High Weald

Tree establishment

Preventing tree loss and increasing tree cover is widely recognised as a way in which the world’s population can tackle the climate crisis. Recognising the huge enthusiasm to plant trees we have produced a guide to establishing the ‘right tree in the right place’ in the High Weald.

landscape woods fieldsThe High Weald AONB is fortunate in that it already has many trees; it is the most wooded landscape in the country with 28% woodland cover (three times the national average). Its many small woodlands, connected by hedges, offer a vision for a wooded landscape that other parts of the country (and world) aspire to.

The great extent of woodland is no accident; for centuries the area’s woods were valued and protected by our ancestors. Trees provided timber and fuel for many industries, notably the Tudor iron industry. These days woods continue to be managed for timber but are increasingly valued for their recreation, wildlife, flood management and carbon capture and storage benefits.

Right tree, right place

As a national landscape the impact of change needs to be carefully considered, whether building development or land use change, such as tree planting. Because there are so many special qualities that make up the medieval landscape there are many factors to consider with any change. The guide’s main points are:

• The High Weald is naturally suited to growing trees.
• Planting new trees is often not needed, trees will naturally ‘regenerate’ from seed if land is not grazed or mown.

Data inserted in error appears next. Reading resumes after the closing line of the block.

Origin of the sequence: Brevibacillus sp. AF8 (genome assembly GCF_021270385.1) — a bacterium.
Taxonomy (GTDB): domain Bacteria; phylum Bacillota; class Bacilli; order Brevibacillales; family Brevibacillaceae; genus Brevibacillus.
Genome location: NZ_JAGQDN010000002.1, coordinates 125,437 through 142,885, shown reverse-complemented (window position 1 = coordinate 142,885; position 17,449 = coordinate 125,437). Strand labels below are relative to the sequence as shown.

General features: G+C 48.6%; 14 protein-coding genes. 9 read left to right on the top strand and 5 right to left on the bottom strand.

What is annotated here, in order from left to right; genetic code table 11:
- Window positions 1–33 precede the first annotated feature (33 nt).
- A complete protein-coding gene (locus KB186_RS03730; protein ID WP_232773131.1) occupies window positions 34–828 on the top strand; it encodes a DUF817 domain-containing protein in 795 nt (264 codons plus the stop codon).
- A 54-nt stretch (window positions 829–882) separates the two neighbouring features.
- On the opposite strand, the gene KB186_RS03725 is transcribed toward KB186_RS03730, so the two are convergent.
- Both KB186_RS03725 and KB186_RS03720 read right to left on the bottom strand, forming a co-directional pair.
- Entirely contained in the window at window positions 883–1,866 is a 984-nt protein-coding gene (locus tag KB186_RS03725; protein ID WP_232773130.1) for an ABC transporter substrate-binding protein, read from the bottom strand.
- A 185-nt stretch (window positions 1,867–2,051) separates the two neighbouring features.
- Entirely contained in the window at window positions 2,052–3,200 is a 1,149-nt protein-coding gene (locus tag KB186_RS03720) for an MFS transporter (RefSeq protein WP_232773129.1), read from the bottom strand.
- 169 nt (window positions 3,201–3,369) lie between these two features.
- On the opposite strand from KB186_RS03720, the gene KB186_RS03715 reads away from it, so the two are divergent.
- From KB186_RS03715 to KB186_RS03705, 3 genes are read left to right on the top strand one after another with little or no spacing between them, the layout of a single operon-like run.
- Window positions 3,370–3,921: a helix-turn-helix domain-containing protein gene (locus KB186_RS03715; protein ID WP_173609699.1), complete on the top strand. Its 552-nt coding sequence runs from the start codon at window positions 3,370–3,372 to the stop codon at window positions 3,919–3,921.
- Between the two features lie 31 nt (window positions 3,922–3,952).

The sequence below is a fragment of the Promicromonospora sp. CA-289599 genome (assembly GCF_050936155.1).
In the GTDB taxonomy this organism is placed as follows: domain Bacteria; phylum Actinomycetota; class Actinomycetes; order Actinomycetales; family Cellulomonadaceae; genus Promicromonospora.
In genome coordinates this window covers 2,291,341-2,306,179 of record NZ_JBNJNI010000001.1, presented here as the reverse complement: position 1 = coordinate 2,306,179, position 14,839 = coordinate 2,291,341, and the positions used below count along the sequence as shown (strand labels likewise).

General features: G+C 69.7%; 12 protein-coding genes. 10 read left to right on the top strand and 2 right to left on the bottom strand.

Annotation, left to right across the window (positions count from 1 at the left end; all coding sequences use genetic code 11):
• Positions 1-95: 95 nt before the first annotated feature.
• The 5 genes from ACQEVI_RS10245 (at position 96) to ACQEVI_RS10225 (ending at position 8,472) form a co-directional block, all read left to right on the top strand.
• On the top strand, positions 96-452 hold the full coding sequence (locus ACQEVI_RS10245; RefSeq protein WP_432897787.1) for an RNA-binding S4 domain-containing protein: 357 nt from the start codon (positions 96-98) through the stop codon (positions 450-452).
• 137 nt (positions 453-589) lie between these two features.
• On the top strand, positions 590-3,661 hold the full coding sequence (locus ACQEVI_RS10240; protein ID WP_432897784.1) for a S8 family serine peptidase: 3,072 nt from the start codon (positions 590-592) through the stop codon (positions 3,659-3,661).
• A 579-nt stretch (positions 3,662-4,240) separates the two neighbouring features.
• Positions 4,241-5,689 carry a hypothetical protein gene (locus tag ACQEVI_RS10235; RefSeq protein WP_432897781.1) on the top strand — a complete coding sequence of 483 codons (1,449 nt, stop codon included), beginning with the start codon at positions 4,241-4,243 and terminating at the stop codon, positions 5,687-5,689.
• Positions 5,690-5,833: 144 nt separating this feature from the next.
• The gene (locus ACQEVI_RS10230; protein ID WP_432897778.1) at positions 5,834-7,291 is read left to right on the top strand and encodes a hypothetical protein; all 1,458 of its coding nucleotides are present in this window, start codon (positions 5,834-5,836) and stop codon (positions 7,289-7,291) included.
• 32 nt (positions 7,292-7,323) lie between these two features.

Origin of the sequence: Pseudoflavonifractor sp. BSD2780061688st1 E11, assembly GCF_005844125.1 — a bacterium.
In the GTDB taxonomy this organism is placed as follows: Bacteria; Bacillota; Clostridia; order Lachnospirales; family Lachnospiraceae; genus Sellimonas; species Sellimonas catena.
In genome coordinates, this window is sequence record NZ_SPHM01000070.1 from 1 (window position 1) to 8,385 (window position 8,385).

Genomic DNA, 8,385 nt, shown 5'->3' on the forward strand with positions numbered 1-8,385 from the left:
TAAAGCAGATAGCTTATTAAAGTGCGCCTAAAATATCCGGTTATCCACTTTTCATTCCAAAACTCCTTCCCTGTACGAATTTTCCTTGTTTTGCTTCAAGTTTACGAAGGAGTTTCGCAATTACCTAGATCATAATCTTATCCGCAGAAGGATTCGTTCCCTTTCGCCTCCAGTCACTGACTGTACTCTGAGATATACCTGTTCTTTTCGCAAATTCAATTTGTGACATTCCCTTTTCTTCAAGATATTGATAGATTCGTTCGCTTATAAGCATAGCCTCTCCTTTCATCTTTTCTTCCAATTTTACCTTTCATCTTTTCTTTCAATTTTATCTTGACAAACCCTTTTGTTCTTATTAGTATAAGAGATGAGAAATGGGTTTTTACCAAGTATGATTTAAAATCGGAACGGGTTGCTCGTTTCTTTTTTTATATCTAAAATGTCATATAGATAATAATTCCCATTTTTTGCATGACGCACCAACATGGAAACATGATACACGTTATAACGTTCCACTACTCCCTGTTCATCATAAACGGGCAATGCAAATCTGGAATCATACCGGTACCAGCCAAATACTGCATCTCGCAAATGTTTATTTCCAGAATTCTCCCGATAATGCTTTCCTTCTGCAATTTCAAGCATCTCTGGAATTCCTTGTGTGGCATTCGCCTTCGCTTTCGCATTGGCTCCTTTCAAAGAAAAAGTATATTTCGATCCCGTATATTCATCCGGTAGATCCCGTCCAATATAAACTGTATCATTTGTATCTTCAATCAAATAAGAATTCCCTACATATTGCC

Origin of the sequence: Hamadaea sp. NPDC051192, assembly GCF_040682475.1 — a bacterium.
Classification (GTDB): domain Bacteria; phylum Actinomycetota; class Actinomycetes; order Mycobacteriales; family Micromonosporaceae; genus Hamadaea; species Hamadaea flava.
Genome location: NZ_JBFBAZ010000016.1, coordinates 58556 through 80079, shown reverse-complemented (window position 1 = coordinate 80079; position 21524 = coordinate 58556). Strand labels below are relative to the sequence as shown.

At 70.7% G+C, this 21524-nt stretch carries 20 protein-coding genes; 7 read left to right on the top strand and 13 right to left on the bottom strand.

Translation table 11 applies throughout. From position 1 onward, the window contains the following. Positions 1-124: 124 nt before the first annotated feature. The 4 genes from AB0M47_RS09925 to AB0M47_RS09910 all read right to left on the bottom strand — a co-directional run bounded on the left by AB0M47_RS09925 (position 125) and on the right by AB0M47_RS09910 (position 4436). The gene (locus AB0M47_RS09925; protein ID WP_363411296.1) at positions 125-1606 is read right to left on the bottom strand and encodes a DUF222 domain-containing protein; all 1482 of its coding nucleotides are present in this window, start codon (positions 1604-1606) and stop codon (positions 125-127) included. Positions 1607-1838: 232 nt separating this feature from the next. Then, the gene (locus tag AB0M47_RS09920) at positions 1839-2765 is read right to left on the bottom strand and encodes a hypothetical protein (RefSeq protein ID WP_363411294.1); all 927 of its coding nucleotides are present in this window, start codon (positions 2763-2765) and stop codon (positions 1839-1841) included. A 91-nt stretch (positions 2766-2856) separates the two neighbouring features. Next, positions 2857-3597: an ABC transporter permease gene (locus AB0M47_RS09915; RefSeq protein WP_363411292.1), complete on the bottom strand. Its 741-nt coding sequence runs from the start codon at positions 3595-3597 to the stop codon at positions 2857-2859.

• Natural regeneration is cost-effective, creates woodland with species typical of the area and avoids the risk of importing disease.
• There are lots of different ways of introducing trees into the High Weald landscape; in many places ‘block’ tree planting is best avoided.
• Re-instating lost woods and hedges is a priority for tree and shrub establishment.
• Tree establishment should avoid rare species-rich grassland. In autumn and winter it is hard to tell if you have species-rich grassland; a survey in the spring/summer is therefore recommended.
• Woodland establishment should be in keeping with the High Weald’s historic field patterns, many of which are medieval in origin.
• Tree establishment should avoid blocking scenic views.
• Deer management is essential to tree establishment and health.
• As well as tree establishment, there are other actions that can help reverse climate change, restore nature and reduce flood risk, for example introducing regenerative farming practices.

If you would like help with planning a tree planting project, including finding out if your grassland is species-rich, or where woods and trees might have been lost, please contact our land management project officers, This email address is being protected from spambots. You need JavaScript enabled to view it. or This email address is being protected from spambots. You need JavaScript enabled to view it.

Further information

A High Weald Guide to the Right Tree in the Right Place (coming soon) 
High Weald Responsible Planting Guide (coming soon): introductory guidance to planting woodlands, hedgerows, ponds and wildflower grasslands
Detailed guidance on planting woodlands:
Woodland Trust - How to plant trees
Tree Council - Tree Planting Guide
Forestry Commission - Creating Woodland Overview

You may also be interested in

The High Weald's woodland story
Deer management
pdf High Weald AONB Management Plan 2019-2024 (14.01 MB)  which sets out objectives and actions for maintaining and increasing the extent of our trees and woods.

hedge planting landscape